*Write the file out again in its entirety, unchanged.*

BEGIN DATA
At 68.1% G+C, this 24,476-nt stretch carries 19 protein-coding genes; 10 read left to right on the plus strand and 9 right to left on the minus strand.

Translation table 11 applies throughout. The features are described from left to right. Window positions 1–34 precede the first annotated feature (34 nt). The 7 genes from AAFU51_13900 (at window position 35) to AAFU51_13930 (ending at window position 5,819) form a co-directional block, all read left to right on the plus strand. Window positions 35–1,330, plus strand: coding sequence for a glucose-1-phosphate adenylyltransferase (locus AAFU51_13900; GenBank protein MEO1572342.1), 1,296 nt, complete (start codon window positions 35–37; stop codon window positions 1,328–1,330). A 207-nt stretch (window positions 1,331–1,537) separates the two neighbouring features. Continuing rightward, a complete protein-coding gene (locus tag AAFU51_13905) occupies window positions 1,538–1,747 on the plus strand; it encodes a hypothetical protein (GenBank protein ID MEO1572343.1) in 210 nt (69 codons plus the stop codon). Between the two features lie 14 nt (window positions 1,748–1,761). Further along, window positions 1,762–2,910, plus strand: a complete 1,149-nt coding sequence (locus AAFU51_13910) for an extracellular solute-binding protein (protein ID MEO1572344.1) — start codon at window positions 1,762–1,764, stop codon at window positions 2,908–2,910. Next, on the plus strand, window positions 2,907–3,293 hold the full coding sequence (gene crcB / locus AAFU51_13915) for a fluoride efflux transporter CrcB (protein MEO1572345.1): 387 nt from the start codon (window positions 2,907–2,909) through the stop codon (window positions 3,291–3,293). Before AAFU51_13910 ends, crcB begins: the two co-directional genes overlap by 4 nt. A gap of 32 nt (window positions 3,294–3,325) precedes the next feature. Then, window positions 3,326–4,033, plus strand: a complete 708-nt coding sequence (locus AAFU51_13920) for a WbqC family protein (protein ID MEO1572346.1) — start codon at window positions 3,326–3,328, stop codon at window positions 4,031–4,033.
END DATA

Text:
At 68.1% G+C, this 24,476-nt stretch carries 19 protein-coding genes; 10 read left to right on the plus strand and 9 right to left on the minus strand.

Translation table 11 applies throughout. The features are described from left to right. Window positions 1–34 precede the first annotated feature (34 nt). The 7 genes from AAFU51_13900 (at window position 35) to AAFU51_13930 (ending at window position 5,819) form a co-directional block, all read left to right on the plus strand. Window positions 35–1,330, plus strand: coding sequence for a glucose-1-phosphate adenylyltransferase (locus AAFU51_13900; GenBank protein MEO1572342.1), 1,296 nt, complete (start codon window positions 35–37; stop codon window positions 1,328–1,330). A 207-nt stretch (window positions 1,331–1,537) separates the two neighbouring features. Continuing rightward, a complete protein-coding gene (locus tag AAFU51_13905) occupies window positions 1,538–1,747 on the plus strand; it encodes a hypothetical protein (GenBank protein ID MEO1572343.1) in 210 nt (69 codons plus the stop codon). Between the two features lie 14 nt (window positions 1,748–1,761). Further along, window positions 1,762–2,910, plus strand: a complete 1,149-nt coding sequence (locus AAFU51_13910) for an extracellular solute-binding protein (protein ID MEO1572344.1) — start codon at window positions 1,762–1,764, stop codon at window positions 2,908–2,910. Next, on the plus strand, window positions 2,907–3,293 hold the full coding sequence (gene crcB / locus AAFU51_13915) for a fluoride efflux transporter CrcB (protein MEO1572345.1): 387 nt from the start codon (window positions 2,907–2,909) through the stop codon (window positions 3,291–3,293). Before AAFU51_13910 ends, crcB begins: the two co-directional genes overlap by 4 nt. A gap of 32 nt (window positions 3,294–3,325) precedes the next feature. Then, window positions 3,326–4,033, plus strand: a complete 708-nt coding sequence (locus AAFU51_13920) for a WbqC family protein (protein ID MEO1572346.1) — start codon at window positions 3,326–3,328, stop codon at window positions 4,031–4,033.